Purpose: Cannabinoid receptors have been detected in neuron cells and proposed as potential therapeutic agents in neurodegenerative disorders because of their involvement in controlling neural cell survival and death. However, their presence and role in human retinal pigment epithelial (RPE) cells, which play a key role in initiating and developing age related macular degeneration (ARMD), have never been investigated. Here we analyzed the expression of and changes in cannabinoid receptors (CB1 and CB2) and one enzyme responsible for endocannabinoid hydrolysis, fatty acid amide hydrolase (FAAH), in RPE cell oxidative damage process, a cellular model of ARMD.
Methods: Primary human RPE cells and cells from the ARPE-19 cell line were cultured and exposed to H2O2 for 24 h to induce oxidative damage. Real time RT-PCR, immunofluorescent staining, and western blot methods were performed to study the expression of and changes in CB1 and CB2 receptors, and FAAH. Cell viability and reactive oxygen species (ROS) production were measured by using 3-(4,5-dimethylthiazol-2-yl)-2,5-diphenyl tetrazolium bromide (MTT) and a dichlorofluorescein (DCF) assay, respectively. PI3K/Akt and ERK1/2 protein expression and activation of signaling molecules were assessed by western blot analysis.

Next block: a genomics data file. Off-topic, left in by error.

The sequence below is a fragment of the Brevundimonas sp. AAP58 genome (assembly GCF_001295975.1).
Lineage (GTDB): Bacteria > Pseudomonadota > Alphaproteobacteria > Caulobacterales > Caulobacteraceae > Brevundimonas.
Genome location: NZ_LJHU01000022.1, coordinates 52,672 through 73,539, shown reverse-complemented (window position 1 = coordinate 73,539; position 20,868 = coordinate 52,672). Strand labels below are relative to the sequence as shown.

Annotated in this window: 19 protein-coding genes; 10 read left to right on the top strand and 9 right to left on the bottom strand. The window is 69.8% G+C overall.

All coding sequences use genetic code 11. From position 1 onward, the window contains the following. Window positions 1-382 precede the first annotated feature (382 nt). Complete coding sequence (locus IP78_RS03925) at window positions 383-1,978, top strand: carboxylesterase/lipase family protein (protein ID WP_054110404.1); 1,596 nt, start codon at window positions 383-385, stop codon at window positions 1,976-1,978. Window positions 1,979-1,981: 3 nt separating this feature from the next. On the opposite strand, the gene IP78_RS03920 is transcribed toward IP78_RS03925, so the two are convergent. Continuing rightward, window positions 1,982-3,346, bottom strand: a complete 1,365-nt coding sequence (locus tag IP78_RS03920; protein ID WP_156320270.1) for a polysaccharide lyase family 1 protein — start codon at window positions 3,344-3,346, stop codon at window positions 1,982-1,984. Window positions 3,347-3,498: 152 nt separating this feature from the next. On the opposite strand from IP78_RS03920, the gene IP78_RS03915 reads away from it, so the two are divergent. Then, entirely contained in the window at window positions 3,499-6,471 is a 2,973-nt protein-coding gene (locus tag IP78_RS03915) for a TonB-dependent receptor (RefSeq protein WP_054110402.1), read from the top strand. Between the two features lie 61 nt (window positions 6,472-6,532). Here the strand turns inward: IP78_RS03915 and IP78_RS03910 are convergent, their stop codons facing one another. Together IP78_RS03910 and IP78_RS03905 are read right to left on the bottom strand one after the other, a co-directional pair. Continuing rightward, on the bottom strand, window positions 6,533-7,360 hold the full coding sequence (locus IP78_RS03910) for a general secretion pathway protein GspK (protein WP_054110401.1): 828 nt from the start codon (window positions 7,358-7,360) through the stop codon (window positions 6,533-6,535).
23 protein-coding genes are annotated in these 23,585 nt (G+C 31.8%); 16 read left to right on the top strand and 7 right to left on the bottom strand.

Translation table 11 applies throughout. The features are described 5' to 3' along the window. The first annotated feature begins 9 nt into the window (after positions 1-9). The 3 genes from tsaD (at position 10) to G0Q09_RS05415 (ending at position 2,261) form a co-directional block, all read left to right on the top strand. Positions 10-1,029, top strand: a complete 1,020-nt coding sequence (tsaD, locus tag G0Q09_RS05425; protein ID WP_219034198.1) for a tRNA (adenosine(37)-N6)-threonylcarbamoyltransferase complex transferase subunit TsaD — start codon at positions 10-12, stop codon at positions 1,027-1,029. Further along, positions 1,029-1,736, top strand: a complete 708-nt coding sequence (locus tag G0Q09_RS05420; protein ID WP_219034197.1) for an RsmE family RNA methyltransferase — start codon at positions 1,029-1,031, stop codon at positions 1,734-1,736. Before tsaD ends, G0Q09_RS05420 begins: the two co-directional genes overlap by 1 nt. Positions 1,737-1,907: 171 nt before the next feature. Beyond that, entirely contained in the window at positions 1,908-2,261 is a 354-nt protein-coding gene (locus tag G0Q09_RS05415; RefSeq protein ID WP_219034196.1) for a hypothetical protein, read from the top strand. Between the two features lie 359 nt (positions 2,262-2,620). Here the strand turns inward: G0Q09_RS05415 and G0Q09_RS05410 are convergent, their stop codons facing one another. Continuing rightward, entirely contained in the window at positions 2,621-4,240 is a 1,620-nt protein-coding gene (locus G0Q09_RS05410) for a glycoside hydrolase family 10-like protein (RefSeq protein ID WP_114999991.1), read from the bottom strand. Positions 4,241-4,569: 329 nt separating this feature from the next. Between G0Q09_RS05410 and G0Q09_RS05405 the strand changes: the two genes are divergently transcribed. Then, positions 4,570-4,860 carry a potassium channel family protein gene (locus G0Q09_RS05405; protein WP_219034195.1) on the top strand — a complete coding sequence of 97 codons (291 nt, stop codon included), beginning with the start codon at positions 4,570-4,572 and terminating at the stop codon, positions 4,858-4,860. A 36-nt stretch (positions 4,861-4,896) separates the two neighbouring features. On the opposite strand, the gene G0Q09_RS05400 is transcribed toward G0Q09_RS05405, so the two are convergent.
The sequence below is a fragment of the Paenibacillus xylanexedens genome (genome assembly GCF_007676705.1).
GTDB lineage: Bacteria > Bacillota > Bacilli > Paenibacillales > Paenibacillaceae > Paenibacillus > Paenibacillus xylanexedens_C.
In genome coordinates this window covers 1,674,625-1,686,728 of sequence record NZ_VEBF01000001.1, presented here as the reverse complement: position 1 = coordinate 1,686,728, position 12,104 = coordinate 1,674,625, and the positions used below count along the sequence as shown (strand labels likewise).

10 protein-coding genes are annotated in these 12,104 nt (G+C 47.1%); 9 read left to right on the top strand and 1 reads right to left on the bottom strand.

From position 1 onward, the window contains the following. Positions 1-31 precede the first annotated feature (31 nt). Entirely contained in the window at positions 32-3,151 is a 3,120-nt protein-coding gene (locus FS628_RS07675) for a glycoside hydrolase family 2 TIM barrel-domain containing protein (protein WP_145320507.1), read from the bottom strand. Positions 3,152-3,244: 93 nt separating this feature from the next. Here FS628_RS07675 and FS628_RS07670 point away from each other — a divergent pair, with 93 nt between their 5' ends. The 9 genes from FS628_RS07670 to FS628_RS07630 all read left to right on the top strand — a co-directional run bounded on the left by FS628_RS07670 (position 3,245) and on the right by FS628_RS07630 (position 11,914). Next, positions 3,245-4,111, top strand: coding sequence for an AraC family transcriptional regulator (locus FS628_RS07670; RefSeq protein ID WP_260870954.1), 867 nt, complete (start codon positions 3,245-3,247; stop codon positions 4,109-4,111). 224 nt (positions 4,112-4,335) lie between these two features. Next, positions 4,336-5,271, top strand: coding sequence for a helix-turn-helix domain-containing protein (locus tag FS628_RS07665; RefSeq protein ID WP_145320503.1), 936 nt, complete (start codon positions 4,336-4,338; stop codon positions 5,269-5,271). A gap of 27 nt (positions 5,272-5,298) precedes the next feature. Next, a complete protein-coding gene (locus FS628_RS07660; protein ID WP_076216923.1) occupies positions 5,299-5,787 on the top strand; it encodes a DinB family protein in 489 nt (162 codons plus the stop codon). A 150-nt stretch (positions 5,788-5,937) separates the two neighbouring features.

Results: By using real time RT-PCR, immunofluorescent staining and western blot methods, we showed that human RPE cells express CB1, CB2, and FAAH. Meanwhile, oxidative stress can upregulate CB1 and CB2 receptor expression, and downregulate FAAH expression. The CB1/CB2 receptor agonist, CP55,940, and the CB2 receptor agonist, JWH015 significantly protected RPE cells from oxidative damage. In addition, CP55,940 significantly reduced the levels of intracellular ROS, strengthened oxidative stress-induced activation of PI3K/Akt and reduced activation of the ERK1/2 signal pathway.
Conclusions: The results demonstrate the expression and regulation of CB1 and CB2 receptors and FAAH in human RPE cells. The modulation of cannabinoid receptor tone warrants consideration for future therapeutic strategies of ARMD.